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HistoryAncient MacedoniaThe Antigonids

The Antigonids

The dynasty of the Antigonids
Antigonos Gonatas
Demetrios II and Antigonos Doson
Philip V and Perseus

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Didrachm of the Epirote League
Silver didrachm of the Epirote League, bearing the head of Zeus of Dodone and of Dione, 280-220 BC, London, British Museum.

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Didrachm of the Epirote League
280-220 BC

Upon his accession to the Macedonian throne in 239 BC, Demetrios II confronted the two powerful Leagues of the Aitolians and the Achaians, who had the support of Ptolemy III of Egypt (Demetrian War). At his death ten years later, Macedonian influence in central Greece had been considerably weakened, southern Thessaly was in the hands of the Aitolians, the Dardanians threatened Macedonia from the north, and his successor was under-age.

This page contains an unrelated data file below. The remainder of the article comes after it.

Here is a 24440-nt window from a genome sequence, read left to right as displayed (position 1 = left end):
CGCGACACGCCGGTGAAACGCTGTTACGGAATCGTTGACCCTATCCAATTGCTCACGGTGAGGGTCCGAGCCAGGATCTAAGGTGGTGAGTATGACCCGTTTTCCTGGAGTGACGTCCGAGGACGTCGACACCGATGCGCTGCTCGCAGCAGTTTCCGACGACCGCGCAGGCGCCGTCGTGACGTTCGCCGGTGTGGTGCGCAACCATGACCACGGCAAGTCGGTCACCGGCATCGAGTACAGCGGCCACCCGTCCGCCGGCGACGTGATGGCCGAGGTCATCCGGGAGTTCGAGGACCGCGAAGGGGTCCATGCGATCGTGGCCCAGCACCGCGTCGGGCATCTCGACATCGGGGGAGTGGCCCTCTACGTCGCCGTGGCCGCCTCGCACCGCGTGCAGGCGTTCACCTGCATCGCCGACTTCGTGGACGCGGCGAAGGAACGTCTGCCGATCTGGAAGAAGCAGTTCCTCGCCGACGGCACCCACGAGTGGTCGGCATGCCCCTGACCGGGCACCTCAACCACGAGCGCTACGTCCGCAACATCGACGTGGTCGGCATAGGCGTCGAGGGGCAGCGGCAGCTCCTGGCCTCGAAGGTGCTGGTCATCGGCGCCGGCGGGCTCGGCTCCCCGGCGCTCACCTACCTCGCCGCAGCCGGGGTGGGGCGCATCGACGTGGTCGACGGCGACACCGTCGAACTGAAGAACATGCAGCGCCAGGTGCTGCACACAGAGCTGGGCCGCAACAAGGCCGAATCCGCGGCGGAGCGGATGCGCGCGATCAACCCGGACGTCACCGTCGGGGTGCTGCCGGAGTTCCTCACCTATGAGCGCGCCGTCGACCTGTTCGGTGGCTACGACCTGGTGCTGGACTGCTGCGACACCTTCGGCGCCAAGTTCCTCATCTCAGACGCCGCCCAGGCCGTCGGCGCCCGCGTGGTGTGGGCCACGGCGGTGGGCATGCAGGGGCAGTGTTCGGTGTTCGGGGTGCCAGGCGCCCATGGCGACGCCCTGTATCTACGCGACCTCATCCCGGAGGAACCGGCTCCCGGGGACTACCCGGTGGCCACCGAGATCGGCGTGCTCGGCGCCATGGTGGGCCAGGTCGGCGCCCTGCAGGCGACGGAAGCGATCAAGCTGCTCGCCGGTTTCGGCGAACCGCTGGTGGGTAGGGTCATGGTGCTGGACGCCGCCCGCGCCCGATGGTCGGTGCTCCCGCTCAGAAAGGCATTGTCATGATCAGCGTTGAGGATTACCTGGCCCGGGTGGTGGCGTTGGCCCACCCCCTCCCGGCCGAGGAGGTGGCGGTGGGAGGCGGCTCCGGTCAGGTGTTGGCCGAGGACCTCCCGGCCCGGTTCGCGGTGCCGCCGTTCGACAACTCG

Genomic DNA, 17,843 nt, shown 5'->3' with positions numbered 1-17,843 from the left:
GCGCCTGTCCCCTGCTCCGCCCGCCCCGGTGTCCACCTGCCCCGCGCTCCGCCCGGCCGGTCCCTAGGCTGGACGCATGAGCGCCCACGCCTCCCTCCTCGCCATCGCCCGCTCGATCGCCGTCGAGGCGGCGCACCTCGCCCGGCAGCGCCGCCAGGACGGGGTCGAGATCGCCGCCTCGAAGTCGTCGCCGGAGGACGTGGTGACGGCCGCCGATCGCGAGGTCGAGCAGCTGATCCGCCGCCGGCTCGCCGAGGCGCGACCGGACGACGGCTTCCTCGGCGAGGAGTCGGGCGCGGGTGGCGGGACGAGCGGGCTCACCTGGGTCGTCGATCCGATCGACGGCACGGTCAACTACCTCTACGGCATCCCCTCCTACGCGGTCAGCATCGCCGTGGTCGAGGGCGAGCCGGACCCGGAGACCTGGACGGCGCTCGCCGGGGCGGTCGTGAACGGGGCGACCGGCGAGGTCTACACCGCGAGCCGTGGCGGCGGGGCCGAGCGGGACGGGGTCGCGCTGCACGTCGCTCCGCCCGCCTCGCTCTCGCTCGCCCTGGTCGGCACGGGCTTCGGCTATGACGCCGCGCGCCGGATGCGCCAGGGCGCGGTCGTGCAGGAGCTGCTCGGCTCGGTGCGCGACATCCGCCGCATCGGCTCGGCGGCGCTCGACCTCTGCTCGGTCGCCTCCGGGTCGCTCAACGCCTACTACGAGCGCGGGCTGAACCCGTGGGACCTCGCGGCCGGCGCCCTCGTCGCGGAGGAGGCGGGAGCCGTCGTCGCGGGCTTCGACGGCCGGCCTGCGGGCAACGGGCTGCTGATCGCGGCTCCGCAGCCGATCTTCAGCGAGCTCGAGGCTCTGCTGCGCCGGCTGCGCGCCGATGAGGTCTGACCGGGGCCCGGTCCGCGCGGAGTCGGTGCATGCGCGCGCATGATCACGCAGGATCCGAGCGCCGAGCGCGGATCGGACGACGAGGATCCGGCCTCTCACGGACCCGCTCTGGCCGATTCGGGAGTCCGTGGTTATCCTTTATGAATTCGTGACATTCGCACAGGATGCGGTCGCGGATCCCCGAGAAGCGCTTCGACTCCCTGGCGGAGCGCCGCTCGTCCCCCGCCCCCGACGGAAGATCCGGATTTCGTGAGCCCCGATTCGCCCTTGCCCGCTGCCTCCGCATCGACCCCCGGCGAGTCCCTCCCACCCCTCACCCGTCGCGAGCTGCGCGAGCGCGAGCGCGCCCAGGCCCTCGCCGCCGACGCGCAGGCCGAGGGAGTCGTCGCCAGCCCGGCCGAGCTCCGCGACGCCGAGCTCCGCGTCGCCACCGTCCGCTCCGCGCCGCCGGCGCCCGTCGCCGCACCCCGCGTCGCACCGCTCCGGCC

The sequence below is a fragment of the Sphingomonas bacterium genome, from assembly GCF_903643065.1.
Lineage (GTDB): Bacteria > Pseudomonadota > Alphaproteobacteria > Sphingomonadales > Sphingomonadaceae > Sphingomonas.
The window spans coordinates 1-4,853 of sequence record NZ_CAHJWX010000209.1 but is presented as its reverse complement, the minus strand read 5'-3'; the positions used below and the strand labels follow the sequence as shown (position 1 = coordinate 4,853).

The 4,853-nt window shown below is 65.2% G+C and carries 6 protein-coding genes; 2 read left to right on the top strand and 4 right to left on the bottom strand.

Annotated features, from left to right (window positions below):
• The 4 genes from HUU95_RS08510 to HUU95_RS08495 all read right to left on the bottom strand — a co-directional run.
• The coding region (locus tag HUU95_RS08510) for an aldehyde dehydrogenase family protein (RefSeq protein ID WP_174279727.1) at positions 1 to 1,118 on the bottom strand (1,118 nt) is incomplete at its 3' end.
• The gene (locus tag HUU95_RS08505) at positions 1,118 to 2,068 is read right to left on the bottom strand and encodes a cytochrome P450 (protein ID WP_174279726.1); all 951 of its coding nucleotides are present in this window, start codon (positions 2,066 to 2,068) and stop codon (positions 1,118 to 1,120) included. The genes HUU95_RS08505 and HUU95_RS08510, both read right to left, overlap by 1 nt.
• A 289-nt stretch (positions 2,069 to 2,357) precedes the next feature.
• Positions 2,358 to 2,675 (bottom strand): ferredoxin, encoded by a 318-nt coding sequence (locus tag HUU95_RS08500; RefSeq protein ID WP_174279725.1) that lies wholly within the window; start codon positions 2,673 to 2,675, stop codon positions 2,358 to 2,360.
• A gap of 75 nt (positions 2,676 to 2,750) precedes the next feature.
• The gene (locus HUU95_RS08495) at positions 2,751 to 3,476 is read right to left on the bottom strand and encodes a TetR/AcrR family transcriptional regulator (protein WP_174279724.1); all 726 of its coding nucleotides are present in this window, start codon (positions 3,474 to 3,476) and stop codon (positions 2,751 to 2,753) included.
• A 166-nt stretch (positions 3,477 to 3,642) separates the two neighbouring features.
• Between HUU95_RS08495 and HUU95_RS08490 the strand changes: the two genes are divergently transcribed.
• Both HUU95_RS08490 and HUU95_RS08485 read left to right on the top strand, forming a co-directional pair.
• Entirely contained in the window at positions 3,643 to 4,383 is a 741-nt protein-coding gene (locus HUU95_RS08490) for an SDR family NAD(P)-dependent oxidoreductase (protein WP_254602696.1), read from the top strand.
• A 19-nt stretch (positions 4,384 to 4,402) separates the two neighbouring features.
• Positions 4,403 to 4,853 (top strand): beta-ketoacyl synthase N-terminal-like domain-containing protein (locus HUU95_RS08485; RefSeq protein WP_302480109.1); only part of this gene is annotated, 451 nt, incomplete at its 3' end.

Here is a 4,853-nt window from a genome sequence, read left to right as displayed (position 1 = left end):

A cousin of Demetrios, Antigonos surnamed Doson, undertook the government of the country, initially as regent, and later, in recognition of his successes, as king. Doson did in fact repulse the barbarians, restore Macedonian suzerainty in Thessaly and Macedonian influence in central Greece, and placed a large part of Karia in Asia Minor under Macedonian control.

His greatest success however consisted in obliging the Achaians to enter into an alliance with him, surrender Acrocorinth, and collaborate with him in organizing a Symmachy (alliance), in which participated the Epirotes, Phokians, Boiotians, Akarnanians, Thessalians, Achaians and Macedonians (224 BC).

In 222 BC at the battle of Sellasia, as 'hegemon' (leader) of the Symmachy, Antigonos defeated the reformist Spartan king Kleomenes III, thus securing the ascendancy of the Macedonian kingdom over southern Greece. He died in 221 BC, leaving the Macedonian throne to the seventeen-year-old Philip V, who had to confront the invasions of the Illyrians.

See Also
History - The institutions of the Hellenistic period
The economy of the Hellenistic period
Table of the Hellenistic kings
Civilization - The royal mint

Macedonian Heritage
Content courtesy Ekdotike Athenon S.A.